Traction Substation

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The following article is from The Great Soviet Encyclopedia (1979). It might be outdated or ideologically biased.

Traction Substation


part of the traction system used by electrified railroads, streetcar and trolleybus lines, and subways. The equipment in a traction substation transforms electric current and changes its frequency, and also distributes the power to the system.

For general-use railroad main lines, and in industrial transport lines operating on standard industrial-frequency alternating current, traction substations are designed as transformer substations. In this case they are used to step down the three-phase current obtained from the power-supply system to the required value, which is 27.5 kilovolts (kV) for railroad main lines and 6–10 kV for industrial transport lines. On electrified sectors of railroads that operate on low-frequency alternating current (16⅔ or 25 hertz), the traction substation must either step down the voltage of a single-phase current obtained from special power plants or convert the standard industrial-frequency three-phase current obtained from a power transmission system into single-phase current of lower frequency. In DC lines, the substation converts the three-phase alternating current to a direct current at 257 volts (V) for mine haulage locomotives, 600 and 825 V for urban and industrial transport, 1,650 V for industrial transport, or 3,300 V for railroad main lines.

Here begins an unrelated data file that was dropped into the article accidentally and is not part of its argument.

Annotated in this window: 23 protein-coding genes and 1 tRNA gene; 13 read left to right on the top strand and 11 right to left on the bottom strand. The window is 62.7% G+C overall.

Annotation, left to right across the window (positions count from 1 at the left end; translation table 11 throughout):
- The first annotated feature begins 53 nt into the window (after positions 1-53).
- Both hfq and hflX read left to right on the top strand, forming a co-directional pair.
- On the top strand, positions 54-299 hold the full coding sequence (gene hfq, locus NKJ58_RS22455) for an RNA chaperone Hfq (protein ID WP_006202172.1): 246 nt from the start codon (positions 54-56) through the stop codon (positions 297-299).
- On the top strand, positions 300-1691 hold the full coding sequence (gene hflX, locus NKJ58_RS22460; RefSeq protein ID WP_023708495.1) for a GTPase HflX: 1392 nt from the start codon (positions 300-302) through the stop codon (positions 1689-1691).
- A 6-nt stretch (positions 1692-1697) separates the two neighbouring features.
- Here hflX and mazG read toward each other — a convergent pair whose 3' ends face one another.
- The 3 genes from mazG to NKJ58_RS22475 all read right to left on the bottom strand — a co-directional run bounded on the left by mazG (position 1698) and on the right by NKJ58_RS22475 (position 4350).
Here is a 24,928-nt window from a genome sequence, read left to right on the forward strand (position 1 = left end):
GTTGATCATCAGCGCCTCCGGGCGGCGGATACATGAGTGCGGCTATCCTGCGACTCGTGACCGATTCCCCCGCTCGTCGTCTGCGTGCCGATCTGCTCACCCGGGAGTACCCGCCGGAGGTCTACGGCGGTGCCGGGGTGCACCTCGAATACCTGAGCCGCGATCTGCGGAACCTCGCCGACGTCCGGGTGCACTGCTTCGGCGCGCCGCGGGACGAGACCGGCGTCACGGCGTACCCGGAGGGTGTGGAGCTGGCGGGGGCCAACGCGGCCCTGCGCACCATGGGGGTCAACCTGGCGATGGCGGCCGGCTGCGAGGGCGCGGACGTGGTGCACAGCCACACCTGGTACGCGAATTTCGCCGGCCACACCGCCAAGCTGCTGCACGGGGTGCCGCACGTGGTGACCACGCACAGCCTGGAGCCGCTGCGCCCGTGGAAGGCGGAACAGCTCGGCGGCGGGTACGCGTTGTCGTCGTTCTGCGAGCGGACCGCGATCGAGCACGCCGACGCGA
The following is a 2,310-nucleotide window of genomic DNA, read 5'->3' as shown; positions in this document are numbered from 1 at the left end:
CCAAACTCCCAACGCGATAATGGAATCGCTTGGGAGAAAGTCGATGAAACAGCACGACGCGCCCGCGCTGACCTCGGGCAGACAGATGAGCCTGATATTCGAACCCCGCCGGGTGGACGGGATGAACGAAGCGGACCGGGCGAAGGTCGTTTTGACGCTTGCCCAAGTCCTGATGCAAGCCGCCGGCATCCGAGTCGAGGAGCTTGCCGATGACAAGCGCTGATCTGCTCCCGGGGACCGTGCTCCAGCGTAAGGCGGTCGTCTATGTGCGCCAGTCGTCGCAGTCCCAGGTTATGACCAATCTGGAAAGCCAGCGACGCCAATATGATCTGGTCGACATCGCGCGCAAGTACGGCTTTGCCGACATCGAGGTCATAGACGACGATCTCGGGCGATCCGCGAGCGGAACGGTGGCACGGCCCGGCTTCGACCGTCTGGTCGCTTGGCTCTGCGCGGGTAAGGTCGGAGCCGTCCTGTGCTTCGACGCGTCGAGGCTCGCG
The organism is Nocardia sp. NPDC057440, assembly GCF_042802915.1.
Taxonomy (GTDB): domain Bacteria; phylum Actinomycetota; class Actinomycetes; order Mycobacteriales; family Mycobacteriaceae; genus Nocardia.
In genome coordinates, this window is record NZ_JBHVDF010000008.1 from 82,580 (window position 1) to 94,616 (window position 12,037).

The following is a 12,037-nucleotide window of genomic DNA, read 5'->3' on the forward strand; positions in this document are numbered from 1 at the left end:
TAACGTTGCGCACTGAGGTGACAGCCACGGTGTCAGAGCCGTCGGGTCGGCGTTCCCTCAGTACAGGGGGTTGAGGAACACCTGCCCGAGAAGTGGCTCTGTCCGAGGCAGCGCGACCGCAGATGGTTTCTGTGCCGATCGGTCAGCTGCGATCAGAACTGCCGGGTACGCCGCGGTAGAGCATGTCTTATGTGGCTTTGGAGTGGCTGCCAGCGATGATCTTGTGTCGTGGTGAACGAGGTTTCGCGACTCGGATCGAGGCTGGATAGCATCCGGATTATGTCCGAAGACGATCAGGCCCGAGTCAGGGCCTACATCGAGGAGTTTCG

In the USSR, railroad traction substations usually also provide power for nontraction users, such as various railroad services, industrial and farm consumers, and public utilities that are located in areas adjacent to the railroad.

In the case of railroad main lines, subways, and streetcar and trolleybus lines, traction substations may be unattended, with automatic or remote control. Stations in industrial transport systems are continuously attended by service personnel.

Traction substations may be of the outdoor type, with all their main equipment located outdoors, or the indoor type, with all main equipment located in a building. There are also mobile traction substations, with all main equipment mounted on railroad cars. Mobile substations are mainly for standby use, to provide emergency service if a regular substation breaks down.


Gruber, L. O., S. N. Zasorin, and L. M. Pertsovskii. Elektricheskie stantsii i tiagovyepodstantsii. Moscow, 1964.


The Great Soviet Encyclopedia, 3rd Edition (1970-1979). © 2010 The Gale Group, Inc. All rights reserved.
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